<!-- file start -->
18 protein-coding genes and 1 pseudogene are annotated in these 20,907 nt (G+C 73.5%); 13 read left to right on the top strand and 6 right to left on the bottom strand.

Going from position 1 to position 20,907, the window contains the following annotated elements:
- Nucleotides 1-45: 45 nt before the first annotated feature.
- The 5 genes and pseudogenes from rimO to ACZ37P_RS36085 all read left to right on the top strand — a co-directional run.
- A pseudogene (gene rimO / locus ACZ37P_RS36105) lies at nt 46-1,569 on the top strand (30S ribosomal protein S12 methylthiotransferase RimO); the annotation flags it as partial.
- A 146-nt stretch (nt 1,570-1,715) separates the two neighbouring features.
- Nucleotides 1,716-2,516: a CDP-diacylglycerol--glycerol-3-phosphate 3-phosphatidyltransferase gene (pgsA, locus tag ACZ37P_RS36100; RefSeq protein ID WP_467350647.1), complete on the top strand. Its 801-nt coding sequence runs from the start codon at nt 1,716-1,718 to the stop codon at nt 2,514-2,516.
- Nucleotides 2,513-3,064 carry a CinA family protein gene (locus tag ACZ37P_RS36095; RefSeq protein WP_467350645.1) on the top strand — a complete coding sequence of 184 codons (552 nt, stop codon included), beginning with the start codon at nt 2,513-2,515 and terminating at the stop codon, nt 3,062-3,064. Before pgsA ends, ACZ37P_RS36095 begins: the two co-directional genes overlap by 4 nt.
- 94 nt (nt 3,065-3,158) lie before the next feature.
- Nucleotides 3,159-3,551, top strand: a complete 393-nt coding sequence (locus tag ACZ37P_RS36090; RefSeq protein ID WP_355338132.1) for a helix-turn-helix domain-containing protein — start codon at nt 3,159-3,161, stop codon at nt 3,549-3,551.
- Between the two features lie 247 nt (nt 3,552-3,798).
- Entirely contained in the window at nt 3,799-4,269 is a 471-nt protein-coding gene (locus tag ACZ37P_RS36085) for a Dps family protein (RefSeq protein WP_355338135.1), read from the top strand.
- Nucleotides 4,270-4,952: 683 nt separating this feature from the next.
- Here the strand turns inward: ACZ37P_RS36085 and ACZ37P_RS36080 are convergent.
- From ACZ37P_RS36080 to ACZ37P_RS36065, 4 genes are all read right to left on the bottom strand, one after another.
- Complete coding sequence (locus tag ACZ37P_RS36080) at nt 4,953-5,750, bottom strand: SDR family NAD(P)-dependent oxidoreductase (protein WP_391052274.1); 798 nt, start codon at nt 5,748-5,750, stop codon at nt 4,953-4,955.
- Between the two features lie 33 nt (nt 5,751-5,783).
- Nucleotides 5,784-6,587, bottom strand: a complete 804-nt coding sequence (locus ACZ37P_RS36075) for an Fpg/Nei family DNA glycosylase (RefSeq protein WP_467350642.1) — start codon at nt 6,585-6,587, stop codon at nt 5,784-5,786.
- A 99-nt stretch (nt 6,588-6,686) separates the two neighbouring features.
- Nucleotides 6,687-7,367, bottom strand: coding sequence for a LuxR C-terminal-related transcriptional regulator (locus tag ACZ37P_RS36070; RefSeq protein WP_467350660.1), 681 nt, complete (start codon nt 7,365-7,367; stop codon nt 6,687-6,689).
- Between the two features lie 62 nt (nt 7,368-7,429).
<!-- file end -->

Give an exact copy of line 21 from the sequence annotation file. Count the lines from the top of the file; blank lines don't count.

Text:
- Between the two features lie 62 nt (nt 7,368-7,429).